A bill that would make it mandatory for people in the front seats of automobiles to wear seat belts in Maryland got preliminary approval from the state Senate yesterday, without debate, on a quick voice vote.

The Senate is likely to take a final vote late this week or early next week and pass the bill along to the House of Delegates, where more serious opposition is expected.

Last year, a similar seat belt bill passed the Senate by a vote of 30 to 14 but subsequently was killed by the House Judiciary Committee, which the bill's proponents said is likely to be the biggest hurdle this year.

Sen. Frank Shore (D-Montgomery County), one of the most active seat belt supporters in the General Assembly, said a year-long campaign by groups interested in traffic safety may have improved the bill's chances this year.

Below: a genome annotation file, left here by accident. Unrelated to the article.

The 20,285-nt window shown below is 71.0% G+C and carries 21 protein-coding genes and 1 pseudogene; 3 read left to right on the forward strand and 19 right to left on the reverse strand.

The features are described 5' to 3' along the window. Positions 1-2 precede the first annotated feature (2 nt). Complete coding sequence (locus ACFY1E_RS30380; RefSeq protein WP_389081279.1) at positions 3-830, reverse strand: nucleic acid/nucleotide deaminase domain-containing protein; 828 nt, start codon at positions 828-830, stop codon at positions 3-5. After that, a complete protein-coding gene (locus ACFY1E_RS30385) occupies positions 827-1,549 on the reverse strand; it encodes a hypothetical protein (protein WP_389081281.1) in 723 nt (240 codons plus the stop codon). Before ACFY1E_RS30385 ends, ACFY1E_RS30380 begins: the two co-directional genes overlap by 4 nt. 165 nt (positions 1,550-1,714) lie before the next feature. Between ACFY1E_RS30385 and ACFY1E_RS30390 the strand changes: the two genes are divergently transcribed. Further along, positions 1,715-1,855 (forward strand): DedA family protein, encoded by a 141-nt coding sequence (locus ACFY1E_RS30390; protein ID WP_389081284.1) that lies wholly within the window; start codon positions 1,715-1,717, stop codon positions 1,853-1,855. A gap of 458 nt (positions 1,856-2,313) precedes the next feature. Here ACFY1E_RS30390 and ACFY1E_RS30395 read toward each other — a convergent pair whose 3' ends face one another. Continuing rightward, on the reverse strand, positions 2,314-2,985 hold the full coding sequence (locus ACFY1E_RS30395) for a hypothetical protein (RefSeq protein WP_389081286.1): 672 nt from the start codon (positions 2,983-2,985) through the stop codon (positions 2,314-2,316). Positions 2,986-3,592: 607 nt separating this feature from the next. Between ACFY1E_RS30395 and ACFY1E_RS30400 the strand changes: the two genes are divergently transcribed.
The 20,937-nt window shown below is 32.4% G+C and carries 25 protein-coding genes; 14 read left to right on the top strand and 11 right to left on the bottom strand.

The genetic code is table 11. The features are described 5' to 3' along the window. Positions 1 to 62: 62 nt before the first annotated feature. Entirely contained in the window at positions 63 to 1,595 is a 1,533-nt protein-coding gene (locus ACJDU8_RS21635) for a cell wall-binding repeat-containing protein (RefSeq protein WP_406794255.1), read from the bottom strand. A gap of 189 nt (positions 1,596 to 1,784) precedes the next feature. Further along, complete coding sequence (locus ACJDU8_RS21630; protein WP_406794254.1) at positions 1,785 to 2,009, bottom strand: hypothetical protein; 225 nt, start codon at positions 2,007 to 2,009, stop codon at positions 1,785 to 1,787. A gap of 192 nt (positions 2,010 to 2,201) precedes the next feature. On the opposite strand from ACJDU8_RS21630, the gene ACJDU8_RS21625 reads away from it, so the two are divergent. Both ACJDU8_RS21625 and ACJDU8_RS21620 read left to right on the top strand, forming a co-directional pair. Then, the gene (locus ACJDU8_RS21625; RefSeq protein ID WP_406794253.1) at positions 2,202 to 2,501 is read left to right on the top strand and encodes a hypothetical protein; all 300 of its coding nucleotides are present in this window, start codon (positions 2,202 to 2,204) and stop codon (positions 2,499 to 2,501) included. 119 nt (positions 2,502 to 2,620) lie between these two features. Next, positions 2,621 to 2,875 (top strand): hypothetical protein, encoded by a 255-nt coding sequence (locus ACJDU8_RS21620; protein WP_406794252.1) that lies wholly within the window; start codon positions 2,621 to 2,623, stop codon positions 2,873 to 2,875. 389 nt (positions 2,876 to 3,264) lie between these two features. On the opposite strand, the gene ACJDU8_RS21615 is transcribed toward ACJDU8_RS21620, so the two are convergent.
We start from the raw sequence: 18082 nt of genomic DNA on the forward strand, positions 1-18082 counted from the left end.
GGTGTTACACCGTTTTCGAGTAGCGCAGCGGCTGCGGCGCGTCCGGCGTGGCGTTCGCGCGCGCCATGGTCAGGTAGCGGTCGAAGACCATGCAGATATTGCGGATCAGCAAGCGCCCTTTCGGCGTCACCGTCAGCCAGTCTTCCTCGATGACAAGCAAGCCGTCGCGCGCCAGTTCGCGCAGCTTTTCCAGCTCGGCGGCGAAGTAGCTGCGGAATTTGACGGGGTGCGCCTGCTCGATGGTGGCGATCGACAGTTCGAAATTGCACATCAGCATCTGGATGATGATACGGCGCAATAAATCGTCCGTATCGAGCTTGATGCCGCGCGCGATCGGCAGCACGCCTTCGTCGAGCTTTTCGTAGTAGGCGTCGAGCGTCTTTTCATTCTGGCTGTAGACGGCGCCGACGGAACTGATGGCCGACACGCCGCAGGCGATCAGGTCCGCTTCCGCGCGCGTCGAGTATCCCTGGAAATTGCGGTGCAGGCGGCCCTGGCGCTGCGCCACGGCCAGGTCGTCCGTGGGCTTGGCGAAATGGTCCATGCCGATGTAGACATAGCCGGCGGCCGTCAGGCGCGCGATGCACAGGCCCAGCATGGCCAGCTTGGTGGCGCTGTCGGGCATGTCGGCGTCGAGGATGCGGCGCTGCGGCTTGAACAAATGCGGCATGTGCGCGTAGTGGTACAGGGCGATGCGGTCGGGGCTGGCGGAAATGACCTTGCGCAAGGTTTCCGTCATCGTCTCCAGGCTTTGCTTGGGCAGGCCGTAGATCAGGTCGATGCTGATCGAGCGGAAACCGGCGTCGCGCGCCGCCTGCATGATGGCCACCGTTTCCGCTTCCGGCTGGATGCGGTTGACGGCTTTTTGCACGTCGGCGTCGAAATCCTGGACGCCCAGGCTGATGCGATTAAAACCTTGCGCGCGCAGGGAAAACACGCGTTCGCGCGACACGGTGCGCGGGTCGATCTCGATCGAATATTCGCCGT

Seat belt use is mandatory in 16 states and the District. Under the District's seat belt law, which went into effect Jan. 1, police can cite only those motorists who have been stopped for another offense. The fine is $15.

The Maryland proposal -- which would carry a $20 fine -- is similar and police could only charge a motorist stopped for something else.

The Virginia legislature, which rejected a seat belt bill last year, is considering one again this year.